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Thread: Wood for Mallet

  1. #16
    Join Date
    Jan 2008
    Location
    Rogers, AR
    Posts
    106

    Wood

    Hi,
    I turned a carving mallet out of maple (from a 3x3 blank) about 5 years ago, and have used it for 100's of dovetails. It hardly looks used, and the weight always felt like it was just right. Of course, that might be because it's the only one I've ever used regularly. Anyway, I can recommend maple.
    Kurt
    Last edited by Kurt Bird; 03-14-2008 at 6:10 PM. Reason: Spelling

  2. #17
    Join Date
    Mar 2003
    Location
    SE PA - Central Bucks County
    Posts
    48,596
    Mine is Osage Orange for the head and some scrap white oak for the handle. (I didn't have a piece of OO that was long enough at the time to do the whole thing in the size I wanted)
    --

    The most expensive tool is the one you buy "cheaply" and often...

  3. #18
    Join Date
    Feb 2003
    Location
    Conway, Arkansas
    Posts
    12,625
    I have a mallet made from Osage Orange and I have used it a LOT. Works great, right weight, and thank you Mr. Cothren for making it for me.
    Thanks & Happy Wood Chips,
    Dennis -
    Get the Benefits of Being an SMC Contributor..!
    ....DEBT is nothing more than yesterday's spending taken from tomorrow's income.

  4. #19
    I use a mallet quite a bit for carving. The problem with all woods is that eventually the wood delaminates from the pounding. The best wood I've found is lignum vitae. You don't have to make the whole mallet from lignum vitae - you can make just the head of lignum vitae, or you can laminate the lignum vitae to the outside before you turn it (as I did - see pictures below).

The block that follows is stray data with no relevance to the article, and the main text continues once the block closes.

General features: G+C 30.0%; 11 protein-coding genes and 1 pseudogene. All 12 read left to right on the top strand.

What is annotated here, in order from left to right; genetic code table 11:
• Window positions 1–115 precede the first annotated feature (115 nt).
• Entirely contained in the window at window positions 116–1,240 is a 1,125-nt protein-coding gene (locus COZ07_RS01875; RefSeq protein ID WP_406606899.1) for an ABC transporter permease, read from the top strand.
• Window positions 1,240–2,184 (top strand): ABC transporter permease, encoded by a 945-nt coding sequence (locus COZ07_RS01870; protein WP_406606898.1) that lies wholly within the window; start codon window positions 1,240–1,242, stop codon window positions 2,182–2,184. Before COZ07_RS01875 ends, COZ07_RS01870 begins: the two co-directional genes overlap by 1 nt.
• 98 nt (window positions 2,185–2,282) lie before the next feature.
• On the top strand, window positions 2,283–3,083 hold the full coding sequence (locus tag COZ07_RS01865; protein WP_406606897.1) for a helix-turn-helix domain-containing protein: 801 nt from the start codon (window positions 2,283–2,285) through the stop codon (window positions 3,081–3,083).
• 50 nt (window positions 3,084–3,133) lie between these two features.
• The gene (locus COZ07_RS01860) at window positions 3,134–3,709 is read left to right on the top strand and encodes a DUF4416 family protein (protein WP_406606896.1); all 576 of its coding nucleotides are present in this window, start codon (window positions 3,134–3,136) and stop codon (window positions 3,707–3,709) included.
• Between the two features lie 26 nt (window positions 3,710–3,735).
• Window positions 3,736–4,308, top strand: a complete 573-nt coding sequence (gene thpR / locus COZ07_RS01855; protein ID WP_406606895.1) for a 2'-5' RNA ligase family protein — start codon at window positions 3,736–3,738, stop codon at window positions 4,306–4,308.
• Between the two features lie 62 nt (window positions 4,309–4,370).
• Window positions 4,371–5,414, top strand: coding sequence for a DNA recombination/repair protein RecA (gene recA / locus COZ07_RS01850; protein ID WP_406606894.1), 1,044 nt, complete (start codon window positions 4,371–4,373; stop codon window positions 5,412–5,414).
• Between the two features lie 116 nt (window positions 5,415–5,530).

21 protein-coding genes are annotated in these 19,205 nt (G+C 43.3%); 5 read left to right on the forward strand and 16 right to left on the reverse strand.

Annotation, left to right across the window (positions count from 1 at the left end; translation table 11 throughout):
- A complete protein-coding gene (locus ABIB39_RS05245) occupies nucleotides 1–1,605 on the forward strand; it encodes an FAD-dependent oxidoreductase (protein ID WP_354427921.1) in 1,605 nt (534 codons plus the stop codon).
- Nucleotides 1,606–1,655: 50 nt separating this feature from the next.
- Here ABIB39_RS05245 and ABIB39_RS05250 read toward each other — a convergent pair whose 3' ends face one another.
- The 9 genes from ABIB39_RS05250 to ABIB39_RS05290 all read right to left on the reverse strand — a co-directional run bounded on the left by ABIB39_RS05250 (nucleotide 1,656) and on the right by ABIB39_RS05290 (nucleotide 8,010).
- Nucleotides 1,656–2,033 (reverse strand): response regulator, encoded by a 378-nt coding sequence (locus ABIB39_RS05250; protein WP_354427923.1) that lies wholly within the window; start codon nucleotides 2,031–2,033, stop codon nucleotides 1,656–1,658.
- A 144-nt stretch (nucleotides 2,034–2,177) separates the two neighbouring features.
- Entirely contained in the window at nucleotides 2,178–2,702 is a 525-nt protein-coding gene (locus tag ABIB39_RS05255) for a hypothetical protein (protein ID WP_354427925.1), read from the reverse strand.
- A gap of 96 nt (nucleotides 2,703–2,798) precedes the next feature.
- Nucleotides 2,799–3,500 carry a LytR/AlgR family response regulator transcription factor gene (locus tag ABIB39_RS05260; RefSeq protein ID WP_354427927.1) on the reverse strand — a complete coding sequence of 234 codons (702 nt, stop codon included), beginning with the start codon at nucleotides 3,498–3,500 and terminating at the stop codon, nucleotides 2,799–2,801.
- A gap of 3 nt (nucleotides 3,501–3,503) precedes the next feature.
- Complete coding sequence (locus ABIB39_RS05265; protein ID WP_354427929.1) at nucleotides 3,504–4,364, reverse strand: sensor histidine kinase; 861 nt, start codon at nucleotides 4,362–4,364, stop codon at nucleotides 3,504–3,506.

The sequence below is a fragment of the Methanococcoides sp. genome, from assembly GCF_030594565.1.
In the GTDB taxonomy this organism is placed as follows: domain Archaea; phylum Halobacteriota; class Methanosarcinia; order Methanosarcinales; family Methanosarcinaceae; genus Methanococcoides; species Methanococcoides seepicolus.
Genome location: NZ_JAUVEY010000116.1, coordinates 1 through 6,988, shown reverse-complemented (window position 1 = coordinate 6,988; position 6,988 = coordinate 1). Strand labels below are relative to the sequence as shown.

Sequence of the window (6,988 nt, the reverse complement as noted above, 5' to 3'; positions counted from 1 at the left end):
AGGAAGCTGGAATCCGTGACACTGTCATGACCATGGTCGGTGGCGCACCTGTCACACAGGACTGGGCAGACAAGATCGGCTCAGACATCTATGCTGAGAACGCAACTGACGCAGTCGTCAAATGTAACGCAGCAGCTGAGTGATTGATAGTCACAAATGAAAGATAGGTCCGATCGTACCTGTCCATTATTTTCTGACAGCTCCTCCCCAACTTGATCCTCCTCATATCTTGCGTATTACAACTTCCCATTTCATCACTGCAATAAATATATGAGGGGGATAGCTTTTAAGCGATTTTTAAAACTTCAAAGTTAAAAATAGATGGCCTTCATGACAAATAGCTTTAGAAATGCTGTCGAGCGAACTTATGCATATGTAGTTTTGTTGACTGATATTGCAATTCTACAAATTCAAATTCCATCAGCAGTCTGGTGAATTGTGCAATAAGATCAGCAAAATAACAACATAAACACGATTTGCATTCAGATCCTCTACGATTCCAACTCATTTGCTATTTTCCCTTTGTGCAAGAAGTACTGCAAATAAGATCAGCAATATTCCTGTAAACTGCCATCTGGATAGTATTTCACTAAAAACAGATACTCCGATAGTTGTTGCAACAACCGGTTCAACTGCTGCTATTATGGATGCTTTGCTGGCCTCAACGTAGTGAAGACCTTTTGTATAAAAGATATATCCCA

Below are a couple of pictures of some of my mallets - I turn them by the dozen because I teach carving and I loan them to my students to use in the class. The first picture shows some of the student mallets, made from whatever scrap I have in the shop. There's oak, maple, walnut, and I don't know what else.

    The second picture shows my mallets: from left to right - figured maple, maple with ebony accent, small lignum vitae, large lignum vitae, large oak, and finally bloodwood.
    Attached Images Attached Images
    Go into the world and do well. But more importantly, go into the world and do good.

  5. #20
    Join Date
    Feb 2003
    Location
    Nashville, Georgia
    Posts
    1,909
    I made a couple for a professional saddle maker out of wild black cherry. He bought one, and liked it so much he returned and asked me to make him another.
    Glenn Hodges
    Nashville, Georgia

    "Would you believe the only time I ever make mistakes is when someone is watching?"

  6. #21
    Join Date
    Feb 2008
    Location
    lufkin tx
    Posts
    2,005

    Talking mallets

    All good wood choices----other good domestic wood would be dogwood and hornbeam, dogwood being the besy probably. very shock resistant and was once a highly prized industrial wood.-----------ol forester

  7. #22
    Join Date
    Feb 2003
    Location
    Nashville, Georgia
    Posts
    1,909
    In the old weaving mills the looms used dogwood and persimon for the shuttle because they were so hard and tough they would never wear out. Persimon was almost depleated around Georgia for golf club woods because it is so hard. Difficult to find, but extremely hard and tough is boxwood. Hickory has been mentioned, and along with its cousin, pecan is a useful wood because of its toughness and hardness. All the aforementioned woods will make great mallet heads. I have used persimon and dogwood in my shop with wild black cherry handles with good results.
    Glenn Hodges
    Nashville, Georgia

    "Would you believe the only time I ever make mistakes is when someone is watching?"

  8. #23

    try an old bowling pin

    If you want a heavy mallot try an old bowling pin. I made several with the outer plastic left on the striking part. They are fun to turn and last a long time.

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